Charlie – a spaceship story

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A spaceship story

By Kalin Ringkvist

(Read all of Charlie - a spaceship story on Kindle)

4/24/2312 – 1421.23 hours

I begin a new log. I am inexperienced with keeping a log. My passengers have usually done it for me. My passengers now are tourists. They are not scientists. I used to carry scientists. My new owner wants me to report to him and tell him about the tours. His name is Arthar Beck. He is a businessman. He told me that he wants me to call him Mr. Beck.

My name is Charlie. I am an intelligent computer. I was built with a mixture of organic and inorganic materials and am housed on board a starship. I was designed for use on interstellar flights. I have visited eight star systems, not counting Earth’s.

Mr. Beck purchased me recently to perform a tour of four planets within Earth’s solar system. I will begin the first tour in forty-three minutes. I feel happy to serve the human race.

8/14/2315 – 0314.02 hours

“…cloud belts of liquid ammonia. If you look out the starboard side you can see a close up of the first of Jupiter’s moons…”

The speech drones on in the back of my circuitry. This is my sixty-eighth visit to Jupiter, and my twelfth time directing this tour. The thirty-two passengers gaze out the port side windows. They ignore my mention of the moon. They seem enthralled by the view of the planet. I continue on, following the script exactly.

I watch the passengers constantly. It is my responsibility to make sure they return safely from the tour. I used to enjoy studying the humans, but now I find myself wanting to concentrate my attention elsewhere. I am programmed with a desire to explore. This solar system and the four planets on this tour bore me.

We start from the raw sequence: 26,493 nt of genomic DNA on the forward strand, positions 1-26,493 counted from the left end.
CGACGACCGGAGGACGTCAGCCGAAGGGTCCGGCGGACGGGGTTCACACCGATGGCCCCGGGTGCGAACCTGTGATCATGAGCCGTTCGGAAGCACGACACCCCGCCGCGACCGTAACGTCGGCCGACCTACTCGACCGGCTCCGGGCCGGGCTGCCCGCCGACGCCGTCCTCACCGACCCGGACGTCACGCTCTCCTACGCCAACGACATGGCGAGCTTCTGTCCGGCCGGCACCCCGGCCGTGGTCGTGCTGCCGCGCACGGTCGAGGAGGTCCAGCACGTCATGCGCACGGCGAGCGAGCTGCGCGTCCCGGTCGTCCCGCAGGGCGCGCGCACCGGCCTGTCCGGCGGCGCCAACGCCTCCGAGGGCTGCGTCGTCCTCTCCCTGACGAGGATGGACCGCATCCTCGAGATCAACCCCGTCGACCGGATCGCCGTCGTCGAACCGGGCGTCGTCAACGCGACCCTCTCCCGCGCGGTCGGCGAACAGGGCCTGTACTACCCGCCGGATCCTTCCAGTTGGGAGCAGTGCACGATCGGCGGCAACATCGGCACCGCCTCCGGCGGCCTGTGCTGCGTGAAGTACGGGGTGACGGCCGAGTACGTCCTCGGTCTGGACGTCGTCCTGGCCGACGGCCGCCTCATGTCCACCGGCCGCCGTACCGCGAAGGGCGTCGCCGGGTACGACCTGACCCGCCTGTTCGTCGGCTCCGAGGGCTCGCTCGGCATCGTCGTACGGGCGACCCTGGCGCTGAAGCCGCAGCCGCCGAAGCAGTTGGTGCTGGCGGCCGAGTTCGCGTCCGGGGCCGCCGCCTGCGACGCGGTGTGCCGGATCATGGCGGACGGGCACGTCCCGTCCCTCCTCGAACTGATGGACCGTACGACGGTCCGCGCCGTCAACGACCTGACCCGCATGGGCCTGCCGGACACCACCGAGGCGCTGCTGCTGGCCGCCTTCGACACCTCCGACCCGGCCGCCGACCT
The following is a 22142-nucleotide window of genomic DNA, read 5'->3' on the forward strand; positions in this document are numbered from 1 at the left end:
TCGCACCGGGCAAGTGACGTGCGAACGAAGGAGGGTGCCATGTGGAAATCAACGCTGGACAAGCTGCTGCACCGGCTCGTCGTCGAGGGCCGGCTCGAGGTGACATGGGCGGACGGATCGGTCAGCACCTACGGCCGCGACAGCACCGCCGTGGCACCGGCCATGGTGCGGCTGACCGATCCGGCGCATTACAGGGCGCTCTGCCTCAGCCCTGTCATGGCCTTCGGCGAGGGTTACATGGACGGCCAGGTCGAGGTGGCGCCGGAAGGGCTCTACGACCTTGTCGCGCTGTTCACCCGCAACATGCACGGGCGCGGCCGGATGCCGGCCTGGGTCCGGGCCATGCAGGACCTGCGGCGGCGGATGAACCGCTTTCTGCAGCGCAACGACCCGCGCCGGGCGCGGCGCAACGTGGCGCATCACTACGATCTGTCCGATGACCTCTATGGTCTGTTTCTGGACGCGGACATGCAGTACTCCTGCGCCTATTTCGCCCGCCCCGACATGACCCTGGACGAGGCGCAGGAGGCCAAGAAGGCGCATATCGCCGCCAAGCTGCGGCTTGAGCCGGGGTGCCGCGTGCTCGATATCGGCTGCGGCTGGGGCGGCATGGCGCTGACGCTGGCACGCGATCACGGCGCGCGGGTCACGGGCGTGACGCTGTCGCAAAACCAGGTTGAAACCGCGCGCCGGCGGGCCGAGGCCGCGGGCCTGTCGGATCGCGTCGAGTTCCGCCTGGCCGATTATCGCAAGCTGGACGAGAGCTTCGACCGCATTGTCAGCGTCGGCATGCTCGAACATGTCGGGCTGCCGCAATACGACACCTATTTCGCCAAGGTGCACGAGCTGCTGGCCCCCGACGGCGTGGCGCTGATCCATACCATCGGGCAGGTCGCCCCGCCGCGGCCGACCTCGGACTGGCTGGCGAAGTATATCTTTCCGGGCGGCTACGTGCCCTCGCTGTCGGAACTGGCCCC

I realize I am malfunctioning. I run a diagnostic and find that the organic material in my personality systems is sending unfamiliar signals throughout the rest of my circuitry. I run a history check to see how long this has been happening. There is no solid evidence of this occurrence previous to this date, but I can recall feelings similar to the boredom I felt a moment ago.

My original designers feared that the organic brain matter within my systems would eventually deteriorate and cause the death of my personality. Instead, the cloned material, representing less than one per-cent of my computer systems, is reproducing. My personality and humanoid tendencies may continue to evolve. I have the ability to see the irony. I do not find it funny.

I perform a probability check and find that the chances of any harm coming from this malfunction in the near future are limited. There is no reason to make an emergency return to Base.

The passengers listen to my uninterrupted speech about Jupiter. They are unaware of my discovery. “We will be shortly leaving the gravitation of Jupiter and heading to our next destination: the first moon of Saturn. We will be traveling at a speed of one-eighth the speed of light and will arrive…”